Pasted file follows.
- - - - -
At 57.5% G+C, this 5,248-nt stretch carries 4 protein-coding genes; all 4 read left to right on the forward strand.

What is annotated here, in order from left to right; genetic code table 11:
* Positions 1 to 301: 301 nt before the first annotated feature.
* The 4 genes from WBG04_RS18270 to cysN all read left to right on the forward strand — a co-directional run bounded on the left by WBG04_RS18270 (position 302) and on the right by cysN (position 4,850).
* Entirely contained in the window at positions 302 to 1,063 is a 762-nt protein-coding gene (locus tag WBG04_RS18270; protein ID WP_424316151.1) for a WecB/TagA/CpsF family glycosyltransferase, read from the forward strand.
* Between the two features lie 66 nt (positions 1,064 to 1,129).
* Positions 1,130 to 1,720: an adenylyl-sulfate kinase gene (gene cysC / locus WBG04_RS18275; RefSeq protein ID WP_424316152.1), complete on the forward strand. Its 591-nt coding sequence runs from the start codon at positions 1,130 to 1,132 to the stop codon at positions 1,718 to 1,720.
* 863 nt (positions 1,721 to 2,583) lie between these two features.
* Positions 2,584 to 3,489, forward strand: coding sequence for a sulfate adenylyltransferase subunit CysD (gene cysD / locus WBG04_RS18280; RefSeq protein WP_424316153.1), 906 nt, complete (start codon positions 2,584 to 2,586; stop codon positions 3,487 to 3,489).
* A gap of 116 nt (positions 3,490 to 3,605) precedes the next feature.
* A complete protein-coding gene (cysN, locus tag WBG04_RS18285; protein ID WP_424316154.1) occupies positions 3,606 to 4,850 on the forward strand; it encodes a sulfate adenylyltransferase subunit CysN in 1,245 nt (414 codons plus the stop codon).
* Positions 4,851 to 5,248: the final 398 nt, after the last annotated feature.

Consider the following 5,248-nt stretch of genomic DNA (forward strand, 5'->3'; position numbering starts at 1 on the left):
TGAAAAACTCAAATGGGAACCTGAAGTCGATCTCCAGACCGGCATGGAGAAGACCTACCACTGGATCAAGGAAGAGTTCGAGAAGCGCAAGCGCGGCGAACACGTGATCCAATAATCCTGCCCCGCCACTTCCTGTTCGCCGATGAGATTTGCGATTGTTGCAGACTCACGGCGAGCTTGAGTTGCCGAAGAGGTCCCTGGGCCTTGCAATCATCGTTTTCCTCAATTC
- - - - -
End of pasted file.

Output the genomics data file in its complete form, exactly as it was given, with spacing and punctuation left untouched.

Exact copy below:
At 57.5% G+C, this 5,248-nt stretch carries 4 protein-coding genes; all 4 read left to right on the forward strand.

What is annotated here, in order from left to right; genetic code table 11:
* Positions 1 to 301: 301 nt before the first annotated feature.
* The 4 genes from WBG04_RS18270 to cysN all read left to right on the forward strand — a co-directional run bounded on the left by WBG04_RS18270 (position 302) and on the right by cysN (position 4,850).
* Entirely contained in the window at positions 302 to 1,063 is a 762-nt protein-coding gene (locus tag WBG04_RS18270; protein ID WP_424316151.1) for a WecB/TagA/CpsF family glycosyltransferase, read from the forward strand.
* Between the two features lie 66 nt (positions 1,064 to 1,129).
* Positions 1,130 to 1,720: an adenylyl-sulfate kinase gene (gene cysC / locus WBG04_RS18275; RefSeq protein ID WP_424316152.1), complete on the forward strand. Its 591-nt coding sequence runs from the start codon at positions 1,130 to 1,132 to the stop codon at positions 1,718 to 1,720.
* 863 nt (positions 1,721 to 2,583) lie between these two features.
* Positions 2,584 to 3,489, forward strand: coding sequence for a sulfate adenylyltransferase subunit CysD (gene cysD / locus WBG04_RS18280; RefSeq protein WP_424316153.1), 906 nt, complete (start codon positions 2,584 to 2,586; stop codon positions 3,487 to 3,489).
* A gap of 116 nt (positions 3,490 to 3,605) precedes the next feature.
* A complete protein-coding gene (cysN, locus tag WBG04_RS18285; protein ID WP_424316154.1) occupies positions 3,606 to 4,850 on the forward strand; it encodes a sulfate adenylyltransferase subunit CysN in 1,245 nt (414 codons plus the stop codon).
* Positions 4,851 to 5,248: the final 398 nt, after the last annotated feature.

Consider the following 5,248-nt stretch of genomic DNA (forward strand, 5'->3'; position numbering starts at 1 on the left):
TGAAAAACTCAAATGGGAACCTGAAGTCGATCTCCAGACCGGCATGGAGAAGACCTACCACTGGATCAAGGAAGAGTTCGAGAAGCGCAAGCGCGGCGAACACGTGATCCAATAATCCTGCCCCGCCACTTCCTGTTCGCCGATGAGATTTGCGATTGTTGCAGACTCACGGCGAGCTTGAGTTGCCGAAGAGGTCCCTGGGCCTTGCAATCATCGTTTTCCTCAATTC